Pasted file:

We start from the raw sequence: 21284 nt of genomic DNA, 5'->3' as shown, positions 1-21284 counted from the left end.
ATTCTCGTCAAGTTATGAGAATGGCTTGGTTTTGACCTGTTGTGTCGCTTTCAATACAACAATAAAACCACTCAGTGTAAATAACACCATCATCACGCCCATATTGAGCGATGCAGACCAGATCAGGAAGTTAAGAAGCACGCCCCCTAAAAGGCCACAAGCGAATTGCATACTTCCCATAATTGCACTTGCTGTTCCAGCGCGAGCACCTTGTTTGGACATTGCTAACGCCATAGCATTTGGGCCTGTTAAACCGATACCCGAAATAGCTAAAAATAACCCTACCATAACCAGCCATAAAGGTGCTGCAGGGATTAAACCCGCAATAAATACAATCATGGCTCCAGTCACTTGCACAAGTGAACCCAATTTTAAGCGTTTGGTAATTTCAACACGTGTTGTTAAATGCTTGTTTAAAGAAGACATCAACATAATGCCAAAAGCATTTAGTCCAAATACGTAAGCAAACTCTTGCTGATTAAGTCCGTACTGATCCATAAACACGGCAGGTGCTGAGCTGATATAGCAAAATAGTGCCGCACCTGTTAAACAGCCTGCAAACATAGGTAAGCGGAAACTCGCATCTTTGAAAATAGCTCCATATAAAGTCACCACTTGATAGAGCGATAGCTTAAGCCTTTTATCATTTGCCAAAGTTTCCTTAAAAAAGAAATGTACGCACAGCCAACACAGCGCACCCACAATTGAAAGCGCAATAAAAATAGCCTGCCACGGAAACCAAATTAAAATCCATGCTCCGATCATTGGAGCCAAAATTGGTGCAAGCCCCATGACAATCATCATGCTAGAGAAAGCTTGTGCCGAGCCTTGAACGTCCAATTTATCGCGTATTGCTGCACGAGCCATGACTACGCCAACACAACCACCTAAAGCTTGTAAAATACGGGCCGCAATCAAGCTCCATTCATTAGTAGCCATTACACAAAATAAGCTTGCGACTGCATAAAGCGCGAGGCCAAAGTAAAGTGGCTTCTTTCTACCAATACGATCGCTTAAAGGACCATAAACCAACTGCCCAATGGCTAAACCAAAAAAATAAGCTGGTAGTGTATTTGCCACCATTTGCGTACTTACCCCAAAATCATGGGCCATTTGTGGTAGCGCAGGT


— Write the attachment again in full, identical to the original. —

We start from the raw sequence: 21284 nt of genomic DNA, 5'->3' as shown, positions 1-21284 counted from the left end.
ATTCTCGTCAAGTTATGAGAATGGCTTGGTTTTGACCTGTTGTGTCGCTTTCAATACAACAATAAAACCACTCAGTGTAAATAACACCATCATCACGCCCATATTGAGCGATGCAGACCAGATCAGGAAGTTAAGAAGCACGCCCCCTAAAAGGCCACAAGCGAATTGCATACTTCCCATAATTGCACTTGCTGTTCCAGCGCGAGCACCTTGTTTGGACATTGCTAACGCCATAGCATTTGGGCCTGTTAAACCGATACCCGAAATAGCTAAAAATAACCCTACCATAACCAGCCATAAAGGTGCTGCAGGGATTAAACCCGCAATAAATACAATCATGGCTCCAGTCACTTGCACAAGTGAACCCAATTTTAAGCGTTTGGTAATTTCAACACGTGTTGTTAAATGCTTGTTTAAAGAAGACATCAACATAATGCCAAAAGCATTTAGTCCAAATACGTAAGCAAACTCTTGCTGATTAAGTCCGTACTGATCCATAAACACGGCAGGTGCTGAGCTGATATAGCAAAATAGTGCCGCACCTGTTAAACAGCCTGCAAACATAGGTAAGCGGAAACTCGCATCTTTGAAAATAGCTCCATATAAAGTCACCACTTGATAGAGCGATAGCTTAAGCCTTTTATCATTTGCCAAAGTTTCCTTAAAAAAGAAATGTACGCACAGCCAACACAGCGCACCCACAATTGAAAGCGCAATAAAAATAGCCTGCCACGGAAACCAAATTAAAATCCATGCTCCGATCATTGGAGCCAAAATTGGTGCAAGCCCCATGACAATCATCATGCTAGAGAAAGCTTGTGCCGAGCCTTGAACGTCCAATTTATCGCGTATTGCTGCACGAGCCATGACTACGCCAACACAACCACCTAAAGCTTGTAAAATACGGGCCGCAATCAAGCTCCATTCATTAGTAGCCATTACACAAAATAAGCTTGCGACTGCATAAAGCGCGAGGCCAAAGTAAAGTGGCTTCTTTCTACCAATACGATCGCTTAAAGGACCATAAACCAACTGCCCAATGGCTAAACCAAAAAAATAAGCTGGTAGTGTATTTGCCACCATTTGCGTACTTACCCCAAAATCATGGGCCATTTGTGGTAGCGCAGGT